Brittany Smith, an Alabama woman charged with murder in the death of a man who assaulted her, has lost a Stand Your Ground hearing in which her attorneys argued that she was acting in self-defense and in defense of her brother when she shot and killed a man named Todd Smith back in January of 2018. The New Yorker‘s Elizabeth Flock has a must-read write up on Smith’s case and the concern that Smith and other women aren’t receiving justice when they defend themselves against their abusers.
Witnesses for Brittany Smith testified during the Stand Your Ground hearing that she had injuries and bruising consistent with being assaulted, and several women talked about being violently attacked by Todd Smith in years past. Smith himself had a lengthy criminal record with more than 80 arrests, and toxicology reports showed he was high on meth when he was shot.
Brittany Smith says she was forced to shoot Todd Smith after he raped her in her home and then began to assault her brother when he showed up, concerned for her safety. Unfortunately, Brittany Smith’s story changed over time. She originally told 911 that she had not been raped, for instance, and she and her brother also told police in her first interview that it was her brother, not her, who fired the shots that killed Todd Smith. According to the New Yorker‘s Flock, those inconsistencies influenced the judge’s decision to deny Brittany Smith’s Stand Your Ground defense.
In his closing argument, Brittany’s lawyer, Ron Smith, asserted that Brittany’s actions were clear self-defense. “She believed Todd Smith was going to cause serious injury to herself or her brother,” her lawyer said. “He was told to leave. He did not leave. He unlawfully remained.” In Alabama, he contended, unlawfully remaining is the very definition of burglary. If sexual assault would not convince the judge that Todd had been a threat, it seemed, perhaps an argument of burglary would. It did not.
Go read Flock’s entire piece for Brittany Smith’s full story. It’s clear that Flock believes Brittany Smith is telling the truth, and she’s a powerful advocate for Smith’s case. Flock also believes that women in Alabama simply aren’t likely to receive justice when they kill their abusers in self-defense, and says the problem is far bigger than Brittany Smith’s current murder charge.
Outside the courthouse, after the testimony was over, a woman approached me on the lawn. She told me that she had previously thought about what it would take for a woman’s self-defense case to be found justified, after a past partner had put her head under a tire while his friend revved the engine. In addition to that, she said, he’d held a phone line around her neck, threatened her with a knife, and “cold-cocked me in the face.” Nearly every woman I had spoken to in Jackson County had a story of domestic violence to share, yet the shock of hearing these stories had not worn off. At first, the woman gave me her name, but then she said that she was worried, even years later, about what her former partner might do. “What would happen if I’d shot him then?” she asked, but she already knew. Her fate would likely have been the same as Brittany’s.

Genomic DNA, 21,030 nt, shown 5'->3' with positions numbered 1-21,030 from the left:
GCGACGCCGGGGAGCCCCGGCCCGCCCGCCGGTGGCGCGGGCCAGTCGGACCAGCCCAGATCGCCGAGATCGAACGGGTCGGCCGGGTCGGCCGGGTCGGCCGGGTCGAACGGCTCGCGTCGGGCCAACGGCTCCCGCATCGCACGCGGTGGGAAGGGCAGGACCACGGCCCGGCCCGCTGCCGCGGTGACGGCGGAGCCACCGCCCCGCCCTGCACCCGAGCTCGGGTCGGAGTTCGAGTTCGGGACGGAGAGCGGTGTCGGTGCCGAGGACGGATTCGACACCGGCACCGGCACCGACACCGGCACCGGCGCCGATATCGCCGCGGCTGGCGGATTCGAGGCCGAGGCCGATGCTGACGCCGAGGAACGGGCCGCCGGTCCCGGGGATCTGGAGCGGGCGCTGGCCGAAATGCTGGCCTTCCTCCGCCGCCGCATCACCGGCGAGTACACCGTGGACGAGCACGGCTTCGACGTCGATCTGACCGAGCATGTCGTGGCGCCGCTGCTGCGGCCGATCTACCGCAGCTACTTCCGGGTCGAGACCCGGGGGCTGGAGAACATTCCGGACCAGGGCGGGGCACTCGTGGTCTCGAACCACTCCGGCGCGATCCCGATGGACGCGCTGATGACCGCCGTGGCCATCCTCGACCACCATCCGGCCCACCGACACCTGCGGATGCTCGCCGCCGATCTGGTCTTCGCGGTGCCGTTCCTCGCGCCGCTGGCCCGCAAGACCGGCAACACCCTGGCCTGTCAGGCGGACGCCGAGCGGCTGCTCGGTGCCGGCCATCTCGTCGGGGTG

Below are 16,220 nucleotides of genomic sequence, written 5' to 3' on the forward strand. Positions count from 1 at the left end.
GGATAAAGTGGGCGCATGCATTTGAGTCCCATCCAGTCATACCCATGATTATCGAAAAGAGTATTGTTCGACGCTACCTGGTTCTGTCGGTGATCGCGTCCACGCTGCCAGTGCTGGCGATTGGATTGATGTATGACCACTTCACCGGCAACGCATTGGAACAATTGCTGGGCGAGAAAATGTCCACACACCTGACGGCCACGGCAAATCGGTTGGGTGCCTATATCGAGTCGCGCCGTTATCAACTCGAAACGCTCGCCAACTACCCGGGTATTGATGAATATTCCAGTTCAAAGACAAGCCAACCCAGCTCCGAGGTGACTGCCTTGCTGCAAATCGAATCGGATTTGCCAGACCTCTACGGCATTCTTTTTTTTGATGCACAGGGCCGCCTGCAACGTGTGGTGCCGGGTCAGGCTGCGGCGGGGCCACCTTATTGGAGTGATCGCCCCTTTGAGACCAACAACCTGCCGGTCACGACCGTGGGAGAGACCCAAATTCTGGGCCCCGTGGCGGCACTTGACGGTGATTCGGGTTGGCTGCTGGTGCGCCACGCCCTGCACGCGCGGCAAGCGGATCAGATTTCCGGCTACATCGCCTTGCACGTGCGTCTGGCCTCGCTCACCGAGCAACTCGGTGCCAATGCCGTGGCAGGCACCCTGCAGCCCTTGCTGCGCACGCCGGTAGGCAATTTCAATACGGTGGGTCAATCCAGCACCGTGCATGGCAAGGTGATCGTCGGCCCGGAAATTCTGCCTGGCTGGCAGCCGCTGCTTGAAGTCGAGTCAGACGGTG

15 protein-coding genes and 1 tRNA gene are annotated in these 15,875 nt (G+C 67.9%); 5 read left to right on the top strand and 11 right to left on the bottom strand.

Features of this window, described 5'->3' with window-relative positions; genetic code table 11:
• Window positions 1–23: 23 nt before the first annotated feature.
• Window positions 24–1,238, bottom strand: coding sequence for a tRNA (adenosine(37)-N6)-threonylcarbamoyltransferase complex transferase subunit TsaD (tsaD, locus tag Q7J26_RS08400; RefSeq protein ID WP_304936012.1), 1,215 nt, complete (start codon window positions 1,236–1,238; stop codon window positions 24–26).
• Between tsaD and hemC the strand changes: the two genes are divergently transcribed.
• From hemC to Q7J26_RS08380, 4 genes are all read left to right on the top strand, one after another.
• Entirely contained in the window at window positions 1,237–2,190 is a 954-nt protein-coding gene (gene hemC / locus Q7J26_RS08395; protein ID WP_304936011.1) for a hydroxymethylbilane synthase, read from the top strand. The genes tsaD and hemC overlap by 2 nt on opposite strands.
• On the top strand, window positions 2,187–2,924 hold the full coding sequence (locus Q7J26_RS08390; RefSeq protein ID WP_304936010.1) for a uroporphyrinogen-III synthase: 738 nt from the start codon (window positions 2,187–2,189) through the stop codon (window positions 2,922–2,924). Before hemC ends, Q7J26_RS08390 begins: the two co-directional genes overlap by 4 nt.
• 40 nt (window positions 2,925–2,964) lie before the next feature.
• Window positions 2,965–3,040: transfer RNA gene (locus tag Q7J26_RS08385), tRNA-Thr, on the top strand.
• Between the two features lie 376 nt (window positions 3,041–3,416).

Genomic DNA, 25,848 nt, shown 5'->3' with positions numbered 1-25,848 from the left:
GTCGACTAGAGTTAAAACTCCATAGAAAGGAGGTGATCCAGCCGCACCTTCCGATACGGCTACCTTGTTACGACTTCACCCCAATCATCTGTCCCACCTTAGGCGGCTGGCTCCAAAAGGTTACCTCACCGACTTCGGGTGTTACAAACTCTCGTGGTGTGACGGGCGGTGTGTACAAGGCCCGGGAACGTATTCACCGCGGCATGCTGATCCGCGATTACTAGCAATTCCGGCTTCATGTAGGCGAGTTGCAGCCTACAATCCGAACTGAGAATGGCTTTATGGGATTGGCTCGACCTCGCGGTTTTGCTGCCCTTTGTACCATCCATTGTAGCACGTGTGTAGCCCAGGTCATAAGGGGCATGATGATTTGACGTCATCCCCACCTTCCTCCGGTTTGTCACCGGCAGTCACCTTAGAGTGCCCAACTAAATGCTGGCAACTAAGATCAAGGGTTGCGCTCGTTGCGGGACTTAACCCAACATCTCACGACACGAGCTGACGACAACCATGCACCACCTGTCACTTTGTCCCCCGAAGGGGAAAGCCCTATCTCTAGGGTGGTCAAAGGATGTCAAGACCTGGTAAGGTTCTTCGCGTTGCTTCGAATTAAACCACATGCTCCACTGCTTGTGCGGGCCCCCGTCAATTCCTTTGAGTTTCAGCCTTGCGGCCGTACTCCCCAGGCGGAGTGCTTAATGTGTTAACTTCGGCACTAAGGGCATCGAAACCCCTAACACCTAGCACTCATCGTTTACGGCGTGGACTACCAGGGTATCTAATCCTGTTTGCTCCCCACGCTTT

One of my go-to hashtags on Twitter when sharing armed citizen stories is #SelfDefenseIsAHumanRight. As Second Amendment supporters, we need to ensure that is actually the case, and it sounds like there are some serious concerns when it comes to the idea of armed self-defense against domestic abusers in the state of Alabama.
I would love to see Gov. Kay Ivey or Attorney General Steve Marshall investigate this issue. We need to spread some sunlight on what’s taking place in the criminal justice system, but we also need to look beyond the law to see if there are cultural influences that inhibit the idea that a woman who’s being assaulted and in fear for her life can’t protect herself with a firearm. In other words, we need to make sure that self defense really is a human right, and not just a hashtag.